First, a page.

Apple's Mac M1 chip just humiliated the Surface Pro X

MacBook Pro 2020 M1 chip
(Image credit: Apple)

The Apple Silicon M1 chip powering Apple’s latest new MacBook Air M1 and Mac mini models has gotten some well deserved fanfare for boosting the performance of those Macs. But it’s not just macOS that’s benefitting from the Apple-designed chip.

A virtualization test found that Windows 10 on ARM ran much faster on Apple’s Mac M1 chip — which is based on ARM — than on Microsoft's SQ2 ARM CPU in a Surface Pro X.

The test, spotted by Notebookcheck, was conducted by Twitter user and developer Alexander Graf, who took an Insider Preview of Windows 10 ARM that he ran through open source virtualization and machine emulation software QEMU in addition to Apple's Hypervisor framework to bring a Windows setup to life.

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Running Windows 10, the M1 chip hit scores of 1,300 in single-core and a whopping 5,4000 in multi-core using the Geekebench 5 general performance test. That topped the Surface Pro X’s scores of about 800 (single-core) and around 3,000 (multi-core). Though some testers have mentioned there are a few issues with this setup, the majority of Geekbench scores reflect a similar disparity between Windows and Apple here.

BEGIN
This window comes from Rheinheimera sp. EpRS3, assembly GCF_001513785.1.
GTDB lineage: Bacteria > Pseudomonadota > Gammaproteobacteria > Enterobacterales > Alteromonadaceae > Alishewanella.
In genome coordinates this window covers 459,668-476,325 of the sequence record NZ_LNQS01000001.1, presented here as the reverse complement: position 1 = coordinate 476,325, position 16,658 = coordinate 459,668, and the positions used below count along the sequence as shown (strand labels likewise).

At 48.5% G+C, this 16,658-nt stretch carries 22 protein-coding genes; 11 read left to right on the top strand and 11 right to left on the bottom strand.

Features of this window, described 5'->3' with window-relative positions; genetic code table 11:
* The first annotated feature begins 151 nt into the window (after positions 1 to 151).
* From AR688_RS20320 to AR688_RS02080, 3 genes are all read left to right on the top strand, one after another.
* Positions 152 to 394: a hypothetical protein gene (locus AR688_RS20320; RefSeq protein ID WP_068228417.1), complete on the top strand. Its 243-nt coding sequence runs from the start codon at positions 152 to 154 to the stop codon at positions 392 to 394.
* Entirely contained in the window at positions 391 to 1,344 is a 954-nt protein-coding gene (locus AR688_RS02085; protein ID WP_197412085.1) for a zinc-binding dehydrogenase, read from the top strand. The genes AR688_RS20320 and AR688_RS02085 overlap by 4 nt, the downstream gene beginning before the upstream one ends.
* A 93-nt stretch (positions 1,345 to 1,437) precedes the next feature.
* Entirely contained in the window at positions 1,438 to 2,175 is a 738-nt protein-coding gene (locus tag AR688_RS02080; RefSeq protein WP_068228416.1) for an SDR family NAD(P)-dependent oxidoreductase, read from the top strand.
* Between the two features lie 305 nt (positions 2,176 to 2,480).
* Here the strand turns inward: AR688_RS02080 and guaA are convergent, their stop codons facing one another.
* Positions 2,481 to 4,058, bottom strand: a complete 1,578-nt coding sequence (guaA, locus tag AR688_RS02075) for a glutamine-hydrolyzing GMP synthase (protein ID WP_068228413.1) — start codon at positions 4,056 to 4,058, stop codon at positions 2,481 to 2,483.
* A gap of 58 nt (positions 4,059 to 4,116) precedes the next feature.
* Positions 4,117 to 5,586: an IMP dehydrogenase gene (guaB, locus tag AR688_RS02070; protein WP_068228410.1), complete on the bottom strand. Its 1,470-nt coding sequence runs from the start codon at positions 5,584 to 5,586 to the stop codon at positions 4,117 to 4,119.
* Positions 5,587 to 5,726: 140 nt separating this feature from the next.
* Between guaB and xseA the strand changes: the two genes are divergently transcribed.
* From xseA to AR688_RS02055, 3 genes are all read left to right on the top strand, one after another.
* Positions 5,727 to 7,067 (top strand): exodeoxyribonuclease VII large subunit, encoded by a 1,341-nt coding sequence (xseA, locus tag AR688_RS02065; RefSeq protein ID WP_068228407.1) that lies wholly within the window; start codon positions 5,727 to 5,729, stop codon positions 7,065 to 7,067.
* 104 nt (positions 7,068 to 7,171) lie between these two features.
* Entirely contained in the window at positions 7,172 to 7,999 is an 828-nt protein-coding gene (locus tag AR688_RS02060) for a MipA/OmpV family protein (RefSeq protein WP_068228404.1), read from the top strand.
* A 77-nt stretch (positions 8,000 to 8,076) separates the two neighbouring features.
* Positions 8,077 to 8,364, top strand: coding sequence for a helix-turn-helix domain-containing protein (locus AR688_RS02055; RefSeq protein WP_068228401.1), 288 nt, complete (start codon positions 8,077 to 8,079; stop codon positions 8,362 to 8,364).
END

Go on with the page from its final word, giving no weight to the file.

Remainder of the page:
That the M1 is a top-performing chip isn’t a surprise if you’ve seen our MacBook Air review and Mac mini review, not to mention our own MacBook M1 benchmarks. Our testing found that the M1 is a huge leap forward in performance over the Intel chips that previously powered Apple’s computers, and that Apple had good reason to move on to its own silicon. Still, it’s revealing to see the M1 perform so well running another operating system altogether.

And Apple may not be done. Recently word leaked of the M1X, a chip designed for 2021 MacBook Pros that promises 8 performance cores and four high-efficiency cores. The Apple Silicon transition may have just begun, but it sounds like there are plenty of performance gains to come.

Brittany Vincent

Brittany Vincent has been covering video games and tech for over 13 years for publications including Tom's Guide, MTV, Rolling Stone, CNN, Popular Science, Playboy, IGN, GamesRadar, Polygon, Kotaku, Maxim, and more. She's also appeared as a panelist at video game conventions like PAX East and PAX West and has coordinated social media for companies like CNET. When she's not writing or gaming, she's looking for the next great visual novel in the vein of Saya no Uta. You can follow her on Twitter @MolotovCupcake.